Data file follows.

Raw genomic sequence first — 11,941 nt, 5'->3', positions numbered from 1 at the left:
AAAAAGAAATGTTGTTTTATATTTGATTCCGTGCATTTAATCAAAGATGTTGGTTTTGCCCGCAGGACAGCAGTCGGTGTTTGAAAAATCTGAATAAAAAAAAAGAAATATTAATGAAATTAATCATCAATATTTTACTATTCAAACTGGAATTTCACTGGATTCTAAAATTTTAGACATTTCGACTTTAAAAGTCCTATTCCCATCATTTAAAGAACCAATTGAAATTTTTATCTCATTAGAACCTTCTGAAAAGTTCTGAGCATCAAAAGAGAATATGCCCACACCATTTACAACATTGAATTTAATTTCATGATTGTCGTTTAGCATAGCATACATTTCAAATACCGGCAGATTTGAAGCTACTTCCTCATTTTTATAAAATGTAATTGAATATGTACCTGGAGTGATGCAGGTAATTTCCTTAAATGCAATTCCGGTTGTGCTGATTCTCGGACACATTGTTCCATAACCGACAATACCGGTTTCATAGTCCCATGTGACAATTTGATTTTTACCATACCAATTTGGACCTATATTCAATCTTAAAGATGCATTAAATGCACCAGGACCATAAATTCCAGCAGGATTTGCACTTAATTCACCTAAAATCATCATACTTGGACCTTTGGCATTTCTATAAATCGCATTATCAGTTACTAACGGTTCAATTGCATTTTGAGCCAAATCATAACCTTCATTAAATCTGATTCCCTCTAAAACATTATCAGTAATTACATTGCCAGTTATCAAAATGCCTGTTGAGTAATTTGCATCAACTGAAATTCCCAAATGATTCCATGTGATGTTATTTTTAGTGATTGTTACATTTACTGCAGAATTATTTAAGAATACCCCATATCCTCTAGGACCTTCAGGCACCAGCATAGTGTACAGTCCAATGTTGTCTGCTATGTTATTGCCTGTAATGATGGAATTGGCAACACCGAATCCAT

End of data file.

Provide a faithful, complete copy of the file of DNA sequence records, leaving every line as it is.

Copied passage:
Raw genomic sequence first — 11,941 nt, 5'->3', positions numbered from 1 at the left:
AAAAAGAAATGTTGTTTTATATTTGATTCCGTGCATTTAATCAAAGATGTTGGTTTTGCCCGCAGGACAGCAGTCGGTGTTTGAAAAATCTGAATAAAAAAAAAGAAATATTAATGAAATTAATCATCAATATTTTACTATTCAAACTGGAATTTCACTGGATTCTAAAATTTTAGACATTTCGACTTTAAAAGTCCTATTCCCATCATTTAAAGAACCAATTGAAATTTTTATCTCATTAGAACCTTCTGAAAAGTTCTGAGCATCAAAAGAGAATATGCCCACACCATTTACAACATTGAATTTAATTTCATGATTGTCGTTTAGCATAGCATACATTTCAAATACCGGCAGATTTGAAGCTACTTCCTCATTTTTATAAAATGTAATTGAATATGTACCTGGAGTGATGCAGGTAATTTCCTTAAATGCAATTCCGGTTGTGCTGATTCTCGGACACATTGTTCCATAACCGACAATACCGGTTTCATAGTCCCATGTGACAATTTGATTTTTACCATACCAATTTGGACCTATATTCAATCTTAAAGATGCATTAAATGCACCAGGACCATAAATTCCAGCAGGATTTGCACTTAATTCACCTAAAATCATCATACTTGGACCTTTGGCATTTCTATAAATCGCATTATCAGTTACTAACGGTTCAATTGCATTTTGAGCCAAATCATAACCTTCATTAAATCTGATTCCCTCTAAAACATTATCAGTAATTACATTGCCAGTTATCAAAATGCCTGTTGAGTAATTTGCATCAACTGAAATTCCCAAATGATTCCATGTGATGTTATTTTTAGTGATTGTTACATTTACTGCAGAATTATTTAAGAATACCCCATATCCTCTAGGACCTTCAGGCACCAGCATAGTGTACAGTCCAATGTTGTCTGCTATGTTATTGCCTGTAATGATGGAATTGGCAACACCGAATCCAT